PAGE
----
Sunday, 20 August 2017

Never a Hat?

From "The Pilot", 1967, comes this, an interesting historical ramble.

Some Church Customs Explained
By S.G. Thicknesse

Never a Hat?

IN Jerusalem to-day, as in all places the world over where there are strict Muslims or strict Jews, men cover their heads when they pray, as they do when they eat or appear in public. There seems anciently to have been a different custom among the Jews: for example, Samson seems to have gone bareheaded and so, to his cost, did Absalom.

By the time of Christ, however, the other custom had become established, and it was understood that men covered their heads in order to show their humility and reverence before God. Their hair had in some sense become sacred, as it still is among Oriental peoples. It was something to be especially respected as a token that man had been made in the image of God. For a Jew to swear by his head or by his hair was a solemn oath; for a Jew to appear uncovered was a shame.

Probably Westerners rather vaguely think that all Christian men worship bare-headed, following St. Paul's ruling in his First Epistle to the Corinthians (ch. xi). But in fact there seems to have been neither this revolutionary intent nor effect in St. Paul's letter. St. Paul seems to have made not a general ruling but the notable decision that it was proper for Christians to follow the honourably accepted local custom in such matters as dress.

He therefore expected that Corinthian Christian men should go to church bare-headed, as they went elsewhere.

Certainly St. Paul has been taken in this sense. So, for example, converted Jews in Palestine through the first centuries kept strictly to every tittle of the Jewish law and custom, including the covering of the head. Similarly, Christian Arabs in Jordan to-day wear their head- coverings in church, though without the encircling cord, as they do as a sign of respect in everyday life.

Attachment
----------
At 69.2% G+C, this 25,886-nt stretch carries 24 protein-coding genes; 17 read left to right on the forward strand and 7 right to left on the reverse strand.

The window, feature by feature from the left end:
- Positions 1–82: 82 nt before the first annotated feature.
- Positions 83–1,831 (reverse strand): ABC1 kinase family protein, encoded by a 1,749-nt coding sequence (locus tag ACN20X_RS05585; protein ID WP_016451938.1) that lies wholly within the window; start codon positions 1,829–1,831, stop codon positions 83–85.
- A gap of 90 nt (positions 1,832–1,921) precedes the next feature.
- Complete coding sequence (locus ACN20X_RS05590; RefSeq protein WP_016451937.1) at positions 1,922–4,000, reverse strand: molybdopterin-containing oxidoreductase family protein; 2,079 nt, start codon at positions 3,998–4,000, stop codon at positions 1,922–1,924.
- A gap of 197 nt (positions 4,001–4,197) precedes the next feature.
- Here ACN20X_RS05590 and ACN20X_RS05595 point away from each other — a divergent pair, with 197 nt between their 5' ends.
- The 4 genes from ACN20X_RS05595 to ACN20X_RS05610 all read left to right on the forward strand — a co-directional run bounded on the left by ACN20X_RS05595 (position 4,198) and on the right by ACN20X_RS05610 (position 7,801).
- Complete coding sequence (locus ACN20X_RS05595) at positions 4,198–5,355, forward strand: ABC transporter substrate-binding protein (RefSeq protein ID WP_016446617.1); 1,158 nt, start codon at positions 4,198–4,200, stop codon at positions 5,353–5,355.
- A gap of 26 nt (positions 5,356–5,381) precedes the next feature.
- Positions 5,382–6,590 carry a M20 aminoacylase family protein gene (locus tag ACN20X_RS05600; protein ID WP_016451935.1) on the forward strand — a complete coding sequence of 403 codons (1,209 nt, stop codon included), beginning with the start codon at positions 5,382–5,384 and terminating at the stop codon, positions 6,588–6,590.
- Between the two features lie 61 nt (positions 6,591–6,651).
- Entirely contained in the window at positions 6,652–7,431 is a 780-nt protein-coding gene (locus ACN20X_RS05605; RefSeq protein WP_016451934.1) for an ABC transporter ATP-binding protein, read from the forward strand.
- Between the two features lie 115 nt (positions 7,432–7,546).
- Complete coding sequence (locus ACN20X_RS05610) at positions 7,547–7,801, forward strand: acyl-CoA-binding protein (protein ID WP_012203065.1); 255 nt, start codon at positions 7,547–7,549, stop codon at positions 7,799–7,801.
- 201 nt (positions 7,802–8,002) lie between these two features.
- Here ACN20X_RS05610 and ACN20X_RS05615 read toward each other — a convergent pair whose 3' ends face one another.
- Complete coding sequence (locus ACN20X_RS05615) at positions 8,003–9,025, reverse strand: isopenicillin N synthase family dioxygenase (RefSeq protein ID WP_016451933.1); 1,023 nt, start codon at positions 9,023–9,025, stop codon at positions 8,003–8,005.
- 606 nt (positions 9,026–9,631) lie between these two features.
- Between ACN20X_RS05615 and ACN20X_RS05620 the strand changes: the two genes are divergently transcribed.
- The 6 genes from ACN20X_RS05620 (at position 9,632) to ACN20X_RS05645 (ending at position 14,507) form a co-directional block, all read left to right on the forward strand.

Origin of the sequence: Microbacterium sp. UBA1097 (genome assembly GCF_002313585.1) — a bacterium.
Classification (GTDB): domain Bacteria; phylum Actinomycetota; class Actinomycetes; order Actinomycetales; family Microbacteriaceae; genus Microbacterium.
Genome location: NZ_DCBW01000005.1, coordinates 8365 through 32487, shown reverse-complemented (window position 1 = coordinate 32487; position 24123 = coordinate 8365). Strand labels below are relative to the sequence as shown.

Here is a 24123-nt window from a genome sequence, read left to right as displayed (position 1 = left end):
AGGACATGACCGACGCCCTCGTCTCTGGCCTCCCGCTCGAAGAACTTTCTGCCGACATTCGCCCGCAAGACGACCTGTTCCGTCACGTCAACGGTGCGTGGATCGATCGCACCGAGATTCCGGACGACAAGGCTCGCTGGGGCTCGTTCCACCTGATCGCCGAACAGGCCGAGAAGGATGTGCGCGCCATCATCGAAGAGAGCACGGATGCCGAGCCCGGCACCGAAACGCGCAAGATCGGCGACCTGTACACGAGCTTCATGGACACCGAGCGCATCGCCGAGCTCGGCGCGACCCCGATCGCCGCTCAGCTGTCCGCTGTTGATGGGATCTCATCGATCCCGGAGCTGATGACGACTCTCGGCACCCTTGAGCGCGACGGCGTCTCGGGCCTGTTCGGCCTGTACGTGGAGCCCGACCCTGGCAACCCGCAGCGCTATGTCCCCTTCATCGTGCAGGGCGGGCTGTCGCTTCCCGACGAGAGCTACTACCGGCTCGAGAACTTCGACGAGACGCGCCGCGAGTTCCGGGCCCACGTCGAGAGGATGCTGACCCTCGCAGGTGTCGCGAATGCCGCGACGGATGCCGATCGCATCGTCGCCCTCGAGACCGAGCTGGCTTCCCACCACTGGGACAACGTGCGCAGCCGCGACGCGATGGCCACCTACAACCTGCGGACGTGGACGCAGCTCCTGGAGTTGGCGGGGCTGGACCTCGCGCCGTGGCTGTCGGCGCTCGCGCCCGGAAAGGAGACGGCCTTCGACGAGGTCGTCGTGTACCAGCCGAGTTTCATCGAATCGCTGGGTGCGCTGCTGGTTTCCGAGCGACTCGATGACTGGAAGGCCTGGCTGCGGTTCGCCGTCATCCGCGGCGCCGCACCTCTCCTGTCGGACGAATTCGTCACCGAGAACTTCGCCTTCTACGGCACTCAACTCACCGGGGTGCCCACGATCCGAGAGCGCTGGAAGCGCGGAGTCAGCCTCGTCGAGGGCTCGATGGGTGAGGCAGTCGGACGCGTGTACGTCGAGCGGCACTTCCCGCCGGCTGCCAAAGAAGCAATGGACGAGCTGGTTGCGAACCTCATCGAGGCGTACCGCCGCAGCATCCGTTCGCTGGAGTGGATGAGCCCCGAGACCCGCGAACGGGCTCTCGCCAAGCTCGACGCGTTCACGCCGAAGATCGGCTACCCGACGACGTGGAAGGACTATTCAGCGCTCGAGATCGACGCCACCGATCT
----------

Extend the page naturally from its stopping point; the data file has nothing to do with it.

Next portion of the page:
Equally in the matter of the veiling of women, St. Paul was commending and confirming the best local customs.

It was not only deeply shocking to honourable Jews but also to honourable Greeks and Romans, that women should go bare-headed. It appears that some of the women converts at Corinth, inhabitants of the most important city of Greece under the Roman Empire, had misinterpreted St. Paul's teaching that `in Christ there can be no male or female, for ye are all one in Christ Jesus'.

By copying the bare heads of the men, these women had been urging a revolution in social as well as in spiritual status, and it was to them that St. Paul addressed his arguments, justifying the honourable local customs for them as well as for the men.

Later in the West, Tertullian commented that a Christian prayed with bare head as he had no need to conceal a blush because of his prayers, unlike the heathen who, he insinuated, certainly needed to be hidden by their head-gear. St. Cyprian in Africa repeated the same argument.

Yet although it had become the custom for Christian men to appear in church uncovered-a custom strengthened by a different practice among lively pagans-some head-dresses were, in time, to appear on the heads of Christian men at worship. As soon as Christianity spread into the cold countries and, farther south, the old imperial provinces forgot their ancient austerity, Christians, like their neighbours, adopted the variety of hats suited to their rank.

Gradually these hats began to make their appearance, at first on notable heads, in church. So, from the tenth century, some bishops wore mitres in church on ceremonial occasions. Soon clerical head-dress in general became so varied and profuse that rules had to be made about it.

The Gregorian sacramentary, for instance, noted that no cleric should appear in church with a covered head `unless he have an infirmity'. It has been argued from the text that this applied only to the season of Lent.

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